SUDEP Action

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Why your chest matters in a seizure

A study is underway to look at what disrupts heart and lung activity during seizures that can prove lethal for some epilepsy patients.

Epilepsy affects more than one in 200 people in the UK, but most have a normal life expectancy. However, over 1,000 people die from
epilepsy each year – more than cot death and HIV combined – and more than half of these are from Sudden Unexpected Death in Epilepsy (SUDEP).

SUDEP is the term used when someone with epilepsy dies suddenly, often after a seizure that involves a loss of consciousness.

It is what happens to the respiratory system that causes those fatal seizures that is being investigated by the epilepsy monitoring unit at King’s College Hospital using specialised equipment.

Consultant neurologist Shane Delamont, who is leading the research team with Drs Lina Nashef and Robert Elwes, said he hoped the project would shed light on what makes specific seizures lethal.

“We know some risk factors, but need to be much better at identifying who is at risk,” he said. “Part of this process requires an understanding of the physiological events occurring during seizures.

“We know that during tonic clonic seizures people involuntarily hold their breath, which means the regulation of breathing by tissue oxygen and carbon dioxide is lost. Because we need the heart and lungs working together as a team to keep us alive, anything that disrupts a component of this team can have serious results.”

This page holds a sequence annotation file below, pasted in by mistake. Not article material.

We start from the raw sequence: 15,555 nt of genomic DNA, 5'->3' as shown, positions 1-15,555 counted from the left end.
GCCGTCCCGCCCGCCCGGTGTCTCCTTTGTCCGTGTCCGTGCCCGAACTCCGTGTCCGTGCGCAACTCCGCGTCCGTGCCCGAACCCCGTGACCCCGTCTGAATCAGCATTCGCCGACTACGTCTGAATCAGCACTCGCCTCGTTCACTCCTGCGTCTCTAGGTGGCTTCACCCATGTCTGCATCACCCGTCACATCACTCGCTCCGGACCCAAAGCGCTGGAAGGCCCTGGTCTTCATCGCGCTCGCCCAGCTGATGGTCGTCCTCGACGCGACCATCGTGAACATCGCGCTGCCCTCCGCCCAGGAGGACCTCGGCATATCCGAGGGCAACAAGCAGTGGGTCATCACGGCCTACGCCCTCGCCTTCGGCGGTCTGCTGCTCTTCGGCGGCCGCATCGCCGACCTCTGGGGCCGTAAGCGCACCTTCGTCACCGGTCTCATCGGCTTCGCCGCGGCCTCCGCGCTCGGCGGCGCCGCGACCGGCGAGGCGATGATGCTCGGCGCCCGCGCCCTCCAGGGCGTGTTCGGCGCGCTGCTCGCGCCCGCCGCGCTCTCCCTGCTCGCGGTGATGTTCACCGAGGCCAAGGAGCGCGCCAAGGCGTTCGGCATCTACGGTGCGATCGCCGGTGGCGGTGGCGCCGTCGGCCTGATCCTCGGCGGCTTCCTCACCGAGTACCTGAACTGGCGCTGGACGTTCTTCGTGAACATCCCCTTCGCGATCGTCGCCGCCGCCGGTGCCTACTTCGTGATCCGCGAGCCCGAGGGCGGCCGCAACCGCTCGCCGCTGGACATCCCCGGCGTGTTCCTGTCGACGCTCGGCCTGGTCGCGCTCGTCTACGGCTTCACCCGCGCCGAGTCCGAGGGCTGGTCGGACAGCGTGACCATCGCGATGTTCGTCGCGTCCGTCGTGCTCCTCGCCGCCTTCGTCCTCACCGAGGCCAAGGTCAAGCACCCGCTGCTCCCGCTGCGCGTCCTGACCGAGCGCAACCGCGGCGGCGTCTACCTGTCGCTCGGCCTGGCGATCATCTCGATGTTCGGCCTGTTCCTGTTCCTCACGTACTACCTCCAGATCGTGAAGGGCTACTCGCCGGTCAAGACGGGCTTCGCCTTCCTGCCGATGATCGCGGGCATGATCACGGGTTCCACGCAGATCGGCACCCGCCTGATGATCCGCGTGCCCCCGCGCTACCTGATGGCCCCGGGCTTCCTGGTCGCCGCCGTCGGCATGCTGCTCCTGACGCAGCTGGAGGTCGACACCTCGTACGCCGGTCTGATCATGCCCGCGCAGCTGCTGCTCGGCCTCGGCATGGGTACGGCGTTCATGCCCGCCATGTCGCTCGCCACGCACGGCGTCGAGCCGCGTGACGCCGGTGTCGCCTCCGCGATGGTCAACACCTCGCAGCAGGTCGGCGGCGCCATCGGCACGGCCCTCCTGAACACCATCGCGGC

Dr Delamont said evidence so far from studies of humans, animals and the few examples of witnessed deaths or near deaths, suggested that some disruption in this team approach to cardiorespiratory function leads to death, hence SUDEP.

The six-month research project, which is being funded by a £10,000 grant from Epilepsy Bereaved, will concentrate on patients aged between 18 and 60, who have epilepsy that is hard to manage, or who experience severe seizures.

Each person will have measurements taken of heart rate, breathing patterns, blood pressure, levels of oxygen and carbon dioxide, as well as detailed physiological measures of cardiorespiratory function at rest and overnight. The hope is that at least 20 recordings will be made of 10 seizures in 20 patients admitted.

“Unwitnessed seizures are a particular risk for SUDEP and many of them occur at night. Sleep has a big influence on how our heart and breathing processes work. We don’t know whether the cardiorespiratory changes normally seen in sleep are a particular risk for SUDEP,” said Dr Delamont.

It is hoped the findings from this pilot will spark a bigger research project that will look at long term outcomes for epilepsy patients.

“Ultimately, we would like to identify the mechanisms that lead to SUDEP and identify a way of interrupting the process and thus preventing death in this situation,” he added.